Burger King has benefited from the influence of edgy ad agency Crispin, Porter + Bogusky. Icons such as the Subservient Chicken and the King have put BK back on the radar screens of many fast food consumers. Pushing the envelope to get attention sometimes leads to getting paper cuts, as BK has found out. A recent Facebook promotion that offered users a free Whopper for "de-friending" 10 people was stopped because of concerns it violated Facebook's privacy policies.
Now, BK has caught flack for two ads. One is a print ad running in Europe for a new "Texican Whopper" that features a short, squatty Mexican draped in the Mexican flag standing next to a tall American cowboy. The Mexican government has objected to the use of its flag in the ad. BK has agreed to stop running it.
A second ad is a TV commercial targets children. BK is promoting kids' meals through an association with Spongebob Squarepants. The link with Spongebob is not objectionable (after all, who could find fault with someone with a work ethic like his?). The issue is the execution of the message. The King character is doing a re-mix of Sir Mix-a-Lot's "Baby Got Back." The use of this song and the images of dancing girls with big square butts has drawn complaints from child advocacy groups.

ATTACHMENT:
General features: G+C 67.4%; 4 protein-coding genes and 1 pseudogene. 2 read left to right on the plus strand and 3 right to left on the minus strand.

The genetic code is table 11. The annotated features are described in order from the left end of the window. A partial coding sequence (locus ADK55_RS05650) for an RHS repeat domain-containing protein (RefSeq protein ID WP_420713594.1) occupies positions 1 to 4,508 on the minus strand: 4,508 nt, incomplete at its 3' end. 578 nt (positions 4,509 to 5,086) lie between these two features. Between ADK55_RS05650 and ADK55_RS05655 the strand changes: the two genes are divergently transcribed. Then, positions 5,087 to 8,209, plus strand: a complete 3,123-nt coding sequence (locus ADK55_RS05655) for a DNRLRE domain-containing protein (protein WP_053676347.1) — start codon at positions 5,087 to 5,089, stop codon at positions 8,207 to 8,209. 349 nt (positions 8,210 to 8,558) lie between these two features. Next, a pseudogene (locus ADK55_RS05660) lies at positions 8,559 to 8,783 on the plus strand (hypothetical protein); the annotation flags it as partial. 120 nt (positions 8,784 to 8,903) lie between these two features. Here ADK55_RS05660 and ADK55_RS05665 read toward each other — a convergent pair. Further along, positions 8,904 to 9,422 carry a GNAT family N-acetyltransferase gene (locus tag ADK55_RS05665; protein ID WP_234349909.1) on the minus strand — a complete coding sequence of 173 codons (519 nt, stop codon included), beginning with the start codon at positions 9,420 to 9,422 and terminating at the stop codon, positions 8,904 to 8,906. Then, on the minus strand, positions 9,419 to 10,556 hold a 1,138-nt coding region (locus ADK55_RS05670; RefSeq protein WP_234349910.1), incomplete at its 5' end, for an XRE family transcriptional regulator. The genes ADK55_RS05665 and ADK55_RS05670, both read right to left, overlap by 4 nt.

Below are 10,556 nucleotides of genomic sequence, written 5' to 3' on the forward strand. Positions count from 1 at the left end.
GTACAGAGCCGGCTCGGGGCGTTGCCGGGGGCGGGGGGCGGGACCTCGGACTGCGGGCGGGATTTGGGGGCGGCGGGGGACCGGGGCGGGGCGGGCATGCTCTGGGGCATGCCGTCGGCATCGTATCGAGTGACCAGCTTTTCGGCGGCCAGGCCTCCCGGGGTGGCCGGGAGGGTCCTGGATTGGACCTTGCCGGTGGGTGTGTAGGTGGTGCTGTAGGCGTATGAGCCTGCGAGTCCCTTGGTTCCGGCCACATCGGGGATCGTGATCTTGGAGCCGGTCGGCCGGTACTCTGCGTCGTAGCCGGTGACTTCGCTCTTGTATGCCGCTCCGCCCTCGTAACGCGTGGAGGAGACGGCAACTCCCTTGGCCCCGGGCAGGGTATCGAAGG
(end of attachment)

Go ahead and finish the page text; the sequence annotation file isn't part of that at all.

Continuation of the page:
Does the decision to create edgy ad messages necessitate that one accept the likelihood that an ad could be offensive to someone? The answer appears to be "yes." It seems that BK and its ad agency could have realized these ads would offend some people. Killing these ads before they bowed would have created less controversy for the brand... or is that what BK wants? Some people are offended by the ads and have complained, while some people probably like them and have shared with others. In both cases, people are talking about BK, and that could be the overarching goal.
Labels: Advertising, Burger King